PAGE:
Don't Forget You Can Amend Your 1040

By Elizabeth Rosen for IRS.com

NEW YORK (IRS.com) — Even if you take great care in preparing your federal income tax return, you may realize that some of the information you provided is missing or incorrect after you have filed.

Because mistakes and omissions can sometimes occur, the IRS allows taxpayers to amend their tax returns (and to claim any additional tax breaks or tax refunds).

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To amend your return, you must submit IRS Tax Form 1040X (Amended U.S. Individual Income Tax Return) within three years from the date your original tax return was filed, or within two years from the date your tax was paid, whichever is later. Note that a separate 1040X Form must be filed for each tax year you want to amend.

Form 1040X can be used to correct previously filed Forms 1040, 1040A, 1040EZ, 1040NR or 1040NR-EZ.  You can also use Form 1040X to make certain elections after the established deadline, to change amounts that were previously adjusted by the IRS or to claim a carryback (due to a loss or unused tax credit).

On the 1040X Form, you will be asked to explain the exact nature of the changes you want to make. Keep in mind, if the changes you are making involve another tax form or schedule, these documents must be attached to your amended return. Also remember that if you are making changes to your federal income tax return, you may also need to adjust/update your state income tax return.

An amended tax return cannot be filed electronically using the e-file system. Form 1040X must be filled out and submitted in paper form by mail to the IRS. Once your amended return is received, the IRS will begin processing it and will notify you if any additional information or documentation is needed.

If you know that you need to make changes to an income tax return that has already been filed, you should remember that not every mistake will require you to file an amended return. For example, if you realize that you made a math error on your tax return, you can presume that the IRS will make the correction for you. If you neglected to attach standard forms to your tax return, like a W-2 Form or certain schedules, you can wait for the IRS to request them from you.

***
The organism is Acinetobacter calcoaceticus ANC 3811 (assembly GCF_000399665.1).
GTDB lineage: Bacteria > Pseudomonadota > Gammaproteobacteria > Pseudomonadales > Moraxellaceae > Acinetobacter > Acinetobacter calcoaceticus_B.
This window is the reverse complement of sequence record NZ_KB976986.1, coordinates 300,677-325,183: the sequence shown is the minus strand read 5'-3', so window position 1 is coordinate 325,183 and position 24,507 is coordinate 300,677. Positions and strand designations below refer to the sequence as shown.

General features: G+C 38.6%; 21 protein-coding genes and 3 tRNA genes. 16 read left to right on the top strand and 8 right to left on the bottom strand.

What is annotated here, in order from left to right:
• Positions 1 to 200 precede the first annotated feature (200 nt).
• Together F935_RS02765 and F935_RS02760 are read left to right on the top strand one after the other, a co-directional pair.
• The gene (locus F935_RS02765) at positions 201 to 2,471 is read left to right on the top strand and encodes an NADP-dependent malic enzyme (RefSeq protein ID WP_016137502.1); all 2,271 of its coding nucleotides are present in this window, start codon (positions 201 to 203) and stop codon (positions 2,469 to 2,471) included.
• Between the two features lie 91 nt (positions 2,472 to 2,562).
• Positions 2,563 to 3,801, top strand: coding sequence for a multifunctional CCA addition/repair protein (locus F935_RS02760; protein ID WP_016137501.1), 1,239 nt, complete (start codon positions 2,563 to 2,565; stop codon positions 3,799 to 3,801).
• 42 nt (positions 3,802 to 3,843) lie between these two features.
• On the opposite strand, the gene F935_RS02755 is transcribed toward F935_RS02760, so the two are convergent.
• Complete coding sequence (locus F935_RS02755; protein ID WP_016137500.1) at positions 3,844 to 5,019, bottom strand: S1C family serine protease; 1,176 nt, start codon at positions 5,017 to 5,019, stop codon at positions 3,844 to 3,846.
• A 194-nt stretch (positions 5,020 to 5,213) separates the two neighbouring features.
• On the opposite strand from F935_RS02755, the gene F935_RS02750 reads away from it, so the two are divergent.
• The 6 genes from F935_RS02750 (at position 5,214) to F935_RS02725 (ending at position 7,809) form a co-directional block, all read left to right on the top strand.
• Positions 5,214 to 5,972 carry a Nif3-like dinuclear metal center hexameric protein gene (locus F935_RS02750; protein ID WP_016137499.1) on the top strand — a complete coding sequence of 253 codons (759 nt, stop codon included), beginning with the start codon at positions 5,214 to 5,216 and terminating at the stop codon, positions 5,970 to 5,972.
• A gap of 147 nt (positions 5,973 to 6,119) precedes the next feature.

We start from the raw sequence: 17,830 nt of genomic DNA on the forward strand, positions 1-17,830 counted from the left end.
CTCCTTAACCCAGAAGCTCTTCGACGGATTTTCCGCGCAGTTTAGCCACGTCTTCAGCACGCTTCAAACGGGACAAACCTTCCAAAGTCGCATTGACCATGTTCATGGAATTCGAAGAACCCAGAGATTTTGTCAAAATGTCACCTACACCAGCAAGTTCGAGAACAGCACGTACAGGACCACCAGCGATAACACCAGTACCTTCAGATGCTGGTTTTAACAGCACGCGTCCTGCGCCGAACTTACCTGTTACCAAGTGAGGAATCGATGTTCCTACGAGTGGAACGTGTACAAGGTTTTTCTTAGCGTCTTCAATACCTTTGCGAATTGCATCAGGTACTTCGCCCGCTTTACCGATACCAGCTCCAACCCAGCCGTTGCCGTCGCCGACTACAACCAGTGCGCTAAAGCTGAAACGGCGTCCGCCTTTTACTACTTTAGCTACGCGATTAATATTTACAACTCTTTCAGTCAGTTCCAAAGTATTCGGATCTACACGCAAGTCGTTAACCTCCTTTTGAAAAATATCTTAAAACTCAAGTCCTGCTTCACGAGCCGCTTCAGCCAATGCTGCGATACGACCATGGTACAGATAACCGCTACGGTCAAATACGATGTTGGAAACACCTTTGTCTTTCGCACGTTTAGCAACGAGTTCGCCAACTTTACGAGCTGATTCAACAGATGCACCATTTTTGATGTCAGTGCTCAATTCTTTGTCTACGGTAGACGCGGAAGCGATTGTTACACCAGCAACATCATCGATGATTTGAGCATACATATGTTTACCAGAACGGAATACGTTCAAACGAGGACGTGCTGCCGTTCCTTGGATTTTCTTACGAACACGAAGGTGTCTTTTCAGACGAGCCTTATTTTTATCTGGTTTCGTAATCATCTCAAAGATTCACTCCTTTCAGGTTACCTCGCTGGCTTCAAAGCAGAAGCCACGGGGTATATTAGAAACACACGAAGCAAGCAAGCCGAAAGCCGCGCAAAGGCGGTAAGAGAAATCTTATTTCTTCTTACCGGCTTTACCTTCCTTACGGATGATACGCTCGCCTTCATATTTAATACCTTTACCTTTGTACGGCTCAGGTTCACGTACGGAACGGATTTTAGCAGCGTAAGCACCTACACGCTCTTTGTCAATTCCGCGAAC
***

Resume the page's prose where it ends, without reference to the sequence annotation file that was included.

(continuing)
In general, the IRS expects all the information you provide on your (initial) tax return to be accurate and complete when you file it. Therefore, the IRS is unlikely to hold you responsible for information that did not come to light until after you filed your return. Nonetheless, you should still consider submitting an amended return, especially if doing so may reduce your tax liability and/or increase your tax refund.

You may also want to file Tax Form 1040X if you are concerned about being penalized for failing to report income, or for claiming tax deductions or exemptions to which you later discover you were not entitled. By correcting an error or omission before it is found by the IRS, you can help reduce any penalties or interest that you may owe for underpayment of taxes. For instance, you may want to use a different filing status, change your personal exemptions, add or subtract dependents, report additional income or withholding tax or adjust your tax deductions and/or tax credits.

If you are filing a 1040X Tax Form, you are not required prepare a revised 1040 Tax Form. Even so, you may still want to start from scratch using a fresh 1040 Form when making any changes to your tax return. This is because you might find, for example, that an adjustment in your income also alters your eligibility for certain tax deductions and tax credits, based on income thresholds.

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If you are filing a 1040X Form to claim an additional tax refund, you must wait until you have received your original tax refund before sending in an amended return. You are allowed to cash the first refund check while you are waiting for any additional tax refund. If you owe additional taxes or you need to return a portion of a tax refund, though, be sure to file Form 1040X and pay the tax as quickly as possible in order to reduce the interest and penalty charges that can accrue.

When amending your federal income tax return, keep in mind that your state income tax liability may also be affected. Contact your state taxing authority for information regarding whether you need to amend your state tax return as well as how to amend it.

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